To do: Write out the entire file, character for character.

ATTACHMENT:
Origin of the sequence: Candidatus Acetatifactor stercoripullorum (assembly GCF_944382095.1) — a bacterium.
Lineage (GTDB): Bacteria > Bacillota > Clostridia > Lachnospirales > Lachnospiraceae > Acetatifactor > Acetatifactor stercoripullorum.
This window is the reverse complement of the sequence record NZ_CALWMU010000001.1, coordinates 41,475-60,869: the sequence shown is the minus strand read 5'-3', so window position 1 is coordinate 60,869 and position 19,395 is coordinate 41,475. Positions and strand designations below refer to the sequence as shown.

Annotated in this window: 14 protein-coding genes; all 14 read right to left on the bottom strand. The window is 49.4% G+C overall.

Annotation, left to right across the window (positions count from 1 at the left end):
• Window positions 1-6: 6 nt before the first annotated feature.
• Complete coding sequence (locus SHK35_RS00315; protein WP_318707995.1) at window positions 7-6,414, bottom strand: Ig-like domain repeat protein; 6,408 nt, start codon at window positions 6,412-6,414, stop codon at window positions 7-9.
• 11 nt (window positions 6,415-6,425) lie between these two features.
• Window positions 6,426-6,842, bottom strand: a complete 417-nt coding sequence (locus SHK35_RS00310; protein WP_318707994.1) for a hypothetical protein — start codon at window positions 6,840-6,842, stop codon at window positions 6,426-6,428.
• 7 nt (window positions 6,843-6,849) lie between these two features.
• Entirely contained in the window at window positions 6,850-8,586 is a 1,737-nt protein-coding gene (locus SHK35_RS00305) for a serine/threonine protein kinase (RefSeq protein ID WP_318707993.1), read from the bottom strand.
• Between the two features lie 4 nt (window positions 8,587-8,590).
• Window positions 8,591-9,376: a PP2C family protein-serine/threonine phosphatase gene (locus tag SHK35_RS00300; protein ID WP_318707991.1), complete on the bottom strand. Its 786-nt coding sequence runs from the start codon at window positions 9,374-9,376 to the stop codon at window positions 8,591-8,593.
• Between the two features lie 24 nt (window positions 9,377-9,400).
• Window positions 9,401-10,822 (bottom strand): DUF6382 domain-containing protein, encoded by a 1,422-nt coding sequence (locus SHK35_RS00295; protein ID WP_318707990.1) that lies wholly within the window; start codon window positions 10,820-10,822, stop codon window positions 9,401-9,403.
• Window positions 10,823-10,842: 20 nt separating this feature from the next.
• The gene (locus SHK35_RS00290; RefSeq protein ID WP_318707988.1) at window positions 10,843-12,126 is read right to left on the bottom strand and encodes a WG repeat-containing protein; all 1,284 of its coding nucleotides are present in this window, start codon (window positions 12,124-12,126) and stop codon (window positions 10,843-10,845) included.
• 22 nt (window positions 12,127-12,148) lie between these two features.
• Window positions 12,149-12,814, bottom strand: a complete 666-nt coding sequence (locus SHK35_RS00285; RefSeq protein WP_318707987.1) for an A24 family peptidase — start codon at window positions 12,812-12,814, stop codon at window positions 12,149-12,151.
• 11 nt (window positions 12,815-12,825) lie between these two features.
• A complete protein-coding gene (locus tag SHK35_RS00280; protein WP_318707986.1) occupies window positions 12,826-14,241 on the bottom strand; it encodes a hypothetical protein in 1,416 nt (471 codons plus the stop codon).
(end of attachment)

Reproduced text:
Origin of the sequence: Candidatus Acetatifactor stercoripullorum (assembly GCF_944382095.1) — a bacterium.
Lineage (GTDB): Bacteria > Bacillota > Clostridia > Lachnospirales > Lachnospiraceae > Acetatifactor > Acetatifactor stercoripullorum.
This window is the reverse complement of the sequence record NZ_CALWMU010000001.1, coordinates 41,475-60,869: the sequence shown is the minus strand read 5'-3', so window position 1 is coordinate 60,869 and position 19,395 is coordinate 41,475. Positions and strand designations below refer to the sequence as shown.

Annotated in this window: 14 protein-coding genes; all 14 read right to left on the bottom strand. The window is 49.4% G+C overall.

Annotation, left to right across the window (positions count from 1 at the left end):
• Window positions 1-6: 6 nt before the first annotated feature.
• Complete coding sequence (locus SHK35_RS00315; protein WP_318707995.1) at window positions 7-6,414, bottom strand: Ig-like domain repeat protein; 6,408 nt, start codon at window positions 6,412-6,414, stop codon at window positions 7-9.
• 11 nt (window positions 6,415-6,425) lie between these two features.
• Window positions 6,426-6,842, bottom strand: a complete 417-nt coding sequence (locus SHK35_RS00310; protein WP_318707994.1) for a hypothetical protein — start codon at window positions 6,840-6,842, stop codon at window positions 6,426-6,428.
• 7 nt (window positions 6,843-6,849) lie between these two features.
• Entirely contained in the window at window positions 6,850-8,586 is a 1,737-nt protein-coding gene (locus SHK35_RS00305) for a serine/threonine protein kinase (RefSeq protein ID WP_318707993.1), read from the bottom strand.
• Between the two features lie 4 nt (window positions 8,587-8,590).
• Window positions 8,591-9,376: a PP2C family protein-serine/threonine phosphatase gene (locus tag SHK35_RS00300; protein ID WP_318707991.1), complete on the bottom strand. Its 786-nt coding sequence runs from the start codon at window positions 9,374-9,376 to the stop codon at window positions 8,591-8,593.
• Between the two features lie 24 nt (window positions 9,377-9,400).
• Window positions 9,401-10,822 (bottom strand): DUF6382 domain-containing protein, encoded by a 1,422-nt coding sequence (locus SHK35_RS00295; protein ID WP_318707990.1) that lies wholly within the window; start codon window positions 10,820-10,822, stop codon window positions 9,401-9,403.
• Window positions 10,823-10,842: 20 nt separating this feature from the next.
• The gene (locus SHK35_RS00290; RefSeq protein ID WP_318707988.1) at window positions 10,843-12,126 is read right to left on the bottom strand and encodes a WG repeat-containing protein; all 1,284 of its coding nucleotides are present in this window, start codon (window positions 12,124-12,126) and stop codon (window positions 10,843-10,845) included.
• 22 nt (window positions 12,127-12,148) lie between these two features.
• Window positions 12,149-12,814, bottom strand: a complete 666-nt coding sequence (locus SHK35_RS00285; RefSeq protein WP_318707987.1) for an A24 family peptidase — start codon at window positions 12,812-12,814, stop codon at window positions 12,149-12,151.
• 11 nt (window positions 12,815-12,825) lie between these two features.
• A complete protein-coding gene (locus tag SHK35_RS00280; protein WP_318707986.1) occupies window positions 12,826-14,241 on the bottom strand; it encodes a hypothetical protein in 1,416 nt (471 codons plus the stop codon).